[Originally published in Movietone News 34, August 1974]
It may be a peculiarity of my character that a little of Jan Troell’s unassumingness goes a very long way. There’s something very admirable—and certainly “grownup,” to anyone passionately concerned that the movies grow away from Melodrama and towards Life—about his talent for capturing the offhand beauties of a field, a rock, the picturesque yet undecorative angle from which the whimsy, at once gentle and profound, of a pregnant woman indulging in her last reverie on a swing is observed and defined. TheNewLand begins (at least, as it is shown in this country) with a slow, obscurely motivated zoom-out from a deep stand of trees somewhere in 19th-century Minnesota, the sound of … an axe? a gun? a wheel? … reverberating within. Anything could be happening there—something surely seems to be happening there—and in its own good time the land and the film may reveal that something to us.
[Originally published in Movietone News 35, September 1974]
Quite early in Jan Troell’s TheNewLand one realizes one is watching not a sequel, not the conclusion of a two-part magnum opus, but a second film. While TheNewLand represents a narrative extension of the events of TheEmigrants, it also embodies a thematic and stylistic counterattack on the first film.
From the first shot of TheEmigrants—the camera’s long, slow crawl over the rocky landscape of a 19th-century Swedish farm—we are aware we are watching something special; and with Troell’s hand in control of screenplay, camera, direction, and editing, we have reason to expect a one-man show, a rare level of unity and integrity in form, style, and content. In the first half-hour of the film, Troell introduces his principal characters to us through a carefully edited series of moments in their lives, selected from the passage of some five years’ narrative time. He edits not only to depict the passage of time, but also to systematically separate and dissociate his characters from their milieu: both story and style place the characters at war with their social, historical, and environmental circumstances. Karl Oskar Nilsson (Max von Sydow) is frustrated by his family’s inability to improve their lot, and by his own vulnerability to the whims of nature and a God he cannot accept. His wife, Kristina (Liv Ullmann), has a firmer faith, but is troubled by doubts and plagued with guilt because her physical love for her husband keeps saddling them with new children she fears they cannot feed. Karl Oskar’s brother Robert (Eddie Axberg) is a fledgling intellectual, disinclined to the manual labor to which he was born. Robert’s friend Arvid (Pierre Lindstedt) is the opposite, a true man of the earth, but one who is excluded from human companionship because of his simpleminded innocence. Daniel (Atlan Edwall) is a religious visionary whose ideas earn him the scorn of the Christian establishment and a price on his head. His principal follower, a former prostitute named Ulrika (Monica Zetterlund), is a social outcast with no regrets, whose efforts to find her own meaning are thwarted at every turn by social and religious persecution.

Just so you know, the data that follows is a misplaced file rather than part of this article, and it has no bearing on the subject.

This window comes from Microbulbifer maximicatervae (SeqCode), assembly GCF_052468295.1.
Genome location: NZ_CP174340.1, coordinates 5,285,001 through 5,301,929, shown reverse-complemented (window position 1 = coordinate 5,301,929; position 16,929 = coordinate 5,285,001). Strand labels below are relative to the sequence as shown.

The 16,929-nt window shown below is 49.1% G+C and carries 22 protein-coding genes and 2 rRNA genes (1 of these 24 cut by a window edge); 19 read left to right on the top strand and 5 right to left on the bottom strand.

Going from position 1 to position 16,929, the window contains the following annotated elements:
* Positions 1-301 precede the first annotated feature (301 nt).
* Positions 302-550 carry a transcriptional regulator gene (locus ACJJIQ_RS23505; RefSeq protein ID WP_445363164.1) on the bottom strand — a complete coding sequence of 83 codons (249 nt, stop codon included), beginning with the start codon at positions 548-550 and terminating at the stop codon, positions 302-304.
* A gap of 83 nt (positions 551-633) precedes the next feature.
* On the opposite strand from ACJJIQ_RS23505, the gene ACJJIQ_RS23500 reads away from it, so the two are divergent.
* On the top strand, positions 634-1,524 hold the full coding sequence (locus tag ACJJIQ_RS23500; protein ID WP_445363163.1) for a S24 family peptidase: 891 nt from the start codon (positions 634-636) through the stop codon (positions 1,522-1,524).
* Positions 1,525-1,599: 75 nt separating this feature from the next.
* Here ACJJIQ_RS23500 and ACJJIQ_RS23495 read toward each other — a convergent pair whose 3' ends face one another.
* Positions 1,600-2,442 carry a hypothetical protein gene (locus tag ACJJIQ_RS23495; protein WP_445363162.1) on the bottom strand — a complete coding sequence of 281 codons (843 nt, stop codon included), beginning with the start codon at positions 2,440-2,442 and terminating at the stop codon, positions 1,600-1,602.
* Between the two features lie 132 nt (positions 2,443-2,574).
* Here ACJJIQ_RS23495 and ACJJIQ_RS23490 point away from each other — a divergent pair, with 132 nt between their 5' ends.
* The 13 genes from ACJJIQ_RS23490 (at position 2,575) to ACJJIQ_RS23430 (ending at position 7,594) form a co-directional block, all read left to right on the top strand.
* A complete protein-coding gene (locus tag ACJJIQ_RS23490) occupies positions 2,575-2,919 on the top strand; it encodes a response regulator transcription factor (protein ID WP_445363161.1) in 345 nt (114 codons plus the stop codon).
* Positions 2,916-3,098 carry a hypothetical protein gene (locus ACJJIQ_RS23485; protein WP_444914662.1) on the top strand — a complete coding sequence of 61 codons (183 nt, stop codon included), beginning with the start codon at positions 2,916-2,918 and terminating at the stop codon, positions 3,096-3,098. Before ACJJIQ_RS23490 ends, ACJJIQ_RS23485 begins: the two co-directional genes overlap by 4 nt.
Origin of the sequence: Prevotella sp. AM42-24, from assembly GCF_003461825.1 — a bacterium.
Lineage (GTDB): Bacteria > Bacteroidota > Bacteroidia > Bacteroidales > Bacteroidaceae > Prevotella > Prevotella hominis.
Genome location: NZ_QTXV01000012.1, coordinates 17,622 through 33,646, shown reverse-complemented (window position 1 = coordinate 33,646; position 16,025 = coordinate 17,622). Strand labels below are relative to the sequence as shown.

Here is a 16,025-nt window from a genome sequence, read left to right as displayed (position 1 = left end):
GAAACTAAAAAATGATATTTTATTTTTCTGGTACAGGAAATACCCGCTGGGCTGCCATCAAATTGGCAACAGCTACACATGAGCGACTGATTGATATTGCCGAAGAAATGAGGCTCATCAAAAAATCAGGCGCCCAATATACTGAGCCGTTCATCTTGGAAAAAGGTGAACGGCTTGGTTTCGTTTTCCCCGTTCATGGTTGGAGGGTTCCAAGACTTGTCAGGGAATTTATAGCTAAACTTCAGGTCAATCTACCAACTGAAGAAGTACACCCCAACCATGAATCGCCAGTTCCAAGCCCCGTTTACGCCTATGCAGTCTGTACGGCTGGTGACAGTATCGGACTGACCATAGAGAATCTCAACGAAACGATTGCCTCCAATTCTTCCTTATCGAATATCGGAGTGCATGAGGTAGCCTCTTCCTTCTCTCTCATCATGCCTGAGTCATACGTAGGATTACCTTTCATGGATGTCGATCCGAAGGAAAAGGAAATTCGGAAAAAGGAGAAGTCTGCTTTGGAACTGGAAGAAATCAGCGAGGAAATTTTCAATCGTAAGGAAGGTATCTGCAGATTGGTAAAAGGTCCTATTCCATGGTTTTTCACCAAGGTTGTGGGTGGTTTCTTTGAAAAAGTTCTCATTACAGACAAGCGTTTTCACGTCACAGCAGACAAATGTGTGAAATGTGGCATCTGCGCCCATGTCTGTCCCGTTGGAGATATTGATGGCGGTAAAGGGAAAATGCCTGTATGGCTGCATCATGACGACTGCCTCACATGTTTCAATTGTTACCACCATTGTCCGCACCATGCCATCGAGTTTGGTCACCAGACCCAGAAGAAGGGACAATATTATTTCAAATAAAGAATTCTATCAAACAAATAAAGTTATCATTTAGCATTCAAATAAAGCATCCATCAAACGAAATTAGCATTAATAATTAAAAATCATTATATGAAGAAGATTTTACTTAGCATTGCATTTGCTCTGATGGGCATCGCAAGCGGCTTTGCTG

Here Is Your Life (Criterion, Blu-ray, DVD), the 1966 feature debut of Swedish director Jan Troell, is ambitious by any measure: an epic (over two-and-a-half hours long) coming of age drama based on the semi-autobiographical novels by Nobel Prize-winning author Eyvind Johnson set in rural Sweden during the years of World War I.
It was also a response to the symbol-laden, psychologically heavy cinema of Ingmar Bergman, which was pretty much all the rest of the world knew about Swedish cinema in the early sixties. Here is Your Life, the feature debut of Jan Troell, was part of a new wave of Swedish cinema. Not quite Sweden’s answer to the nouvelle vague, it nonetheless ushered in young (or at least younger) filmmakers and different approaches, from the passionate romanticism of Bo Widerberg’s Elvira Madigan to the freewheeling intimacy of Vilgot Sjöman’s I Am Curious – Yellow, both 1967.
Framed in those terms, Here is Your Life is a fresh take on the classic historical drama. Olaf (Johnson’s stand-in, played by Eddie Axberg) is a mere 13 years old when he leaves the farm of his foster parents (sent there because his real parents are too poor to feed him) and sets out to make his own way in the world. The film follows him through his teenage years as he moves from job to job—he works at a lumber camp, a brick furnace, a sawmill, a movie theater, a travelling tent cinema, a carnival shooting booth, and maintaining the engines at a railroad yard—and schools himself by reading philosophy and attending socialist meetings.